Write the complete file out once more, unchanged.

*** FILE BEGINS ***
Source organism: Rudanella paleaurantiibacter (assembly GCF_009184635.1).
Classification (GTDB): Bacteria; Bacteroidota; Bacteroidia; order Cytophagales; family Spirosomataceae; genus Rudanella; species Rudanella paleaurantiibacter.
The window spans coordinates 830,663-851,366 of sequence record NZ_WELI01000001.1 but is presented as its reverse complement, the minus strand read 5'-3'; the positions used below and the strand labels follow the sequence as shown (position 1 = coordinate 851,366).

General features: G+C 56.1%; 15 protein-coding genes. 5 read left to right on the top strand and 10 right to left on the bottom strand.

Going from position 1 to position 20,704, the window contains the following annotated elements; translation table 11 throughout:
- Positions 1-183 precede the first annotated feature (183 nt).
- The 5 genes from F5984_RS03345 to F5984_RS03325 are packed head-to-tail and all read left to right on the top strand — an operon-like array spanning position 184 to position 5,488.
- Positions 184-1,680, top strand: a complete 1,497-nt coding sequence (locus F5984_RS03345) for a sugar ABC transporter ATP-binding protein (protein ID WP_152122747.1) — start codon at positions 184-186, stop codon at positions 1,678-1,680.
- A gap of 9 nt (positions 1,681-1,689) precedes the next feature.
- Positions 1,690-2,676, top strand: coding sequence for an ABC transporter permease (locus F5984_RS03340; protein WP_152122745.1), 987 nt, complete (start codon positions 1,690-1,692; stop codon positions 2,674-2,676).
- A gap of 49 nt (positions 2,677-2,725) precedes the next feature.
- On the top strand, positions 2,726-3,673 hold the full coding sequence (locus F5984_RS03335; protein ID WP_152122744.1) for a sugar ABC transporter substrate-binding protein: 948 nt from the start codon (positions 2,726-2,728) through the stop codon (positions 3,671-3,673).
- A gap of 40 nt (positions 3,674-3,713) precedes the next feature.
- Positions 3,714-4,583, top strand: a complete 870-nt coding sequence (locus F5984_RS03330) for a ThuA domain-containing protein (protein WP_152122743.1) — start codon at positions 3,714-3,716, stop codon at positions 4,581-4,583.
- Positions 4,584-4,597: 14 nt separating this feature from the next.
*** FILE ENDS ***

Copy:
Source organism: Rudanella paleaurantiibacter (assembly GCF_009184635.1).
Classification (GTDB): Bacteria; Bacteroidota; Bacteroidia; order Cytophagales; family Spirosomataceae; genus Rudanella; species Rudanella paleaurantiibacter.
The window spans coordinates 830,663-851,366 of sequence record NZ_WELI01000001.1 but is presented as its reverse complement, the minus strand read 5'-3'; the positions used below and the strand labels follow the sequence as shown (position 1 = coordinate 851,366).

General features: G+C 56.1%; 15 protein-coding genes. 5 read left to right on the top strand and 10 right to left on the bottom strand.

Going from position 1 to position 20,704, the window contains the following annotated elements; translation table 11 throughout:
- Positions 1-183 precede the first annotated feature (183 nt).
- The 5 genes from F5984_RS03345 to F5984_RS03325 are packed head-to-tail and all read left to right on the top strand — an operon-like array spanning position 184 to position 5,488.
- Positions 184-1,680, top strand: a complete 1,497-nt coding sequence (locus F5984_RS03345) for a sugar ABC transporter ATP-binding protein (protein ID WP_152122747.1) — start codon at positions 184-186, stop codon at positions 1,678-1,680.
- A gap of 9 nt (positions 1,681-1,689) precedes the next feature.
- Positions 1,690-2,676, top strand: coding sequence for an ABC transporter permease (locus F5984_RS03340; protein WP_152122745.1), 987 nt, complete (start codon positions 1,690-1,692; stop codon positions 2,674-2,676).
- A gap of 49 nt (positions 2,677-2,725) precedes the next feature.
- On the top strand, positions 2,726-3,673 hold the full coding sequence (locus F5984_RS03335; protein ID WP_152122744.1) for a sugar ABC transporter substrate-binding protein: 948 nt from the start codon (positions 2,726-2,728) through the stop codon (positions 3,671-3,673).
- A gap of 40 nt (positions 3,674-3,713) precedes the next feature.
- Positions 3,714-4,583, top strand: a complete 870-nt coding sequence (locus F5984_RS03330) for a ThuA domain-containing protein (protein WP_152122743.1) — start codon at positions 3,714-3,716, stop codon at positions 4,581-4,583.
- Positions 4,584-4,597: 14 nt separating this feature from the next.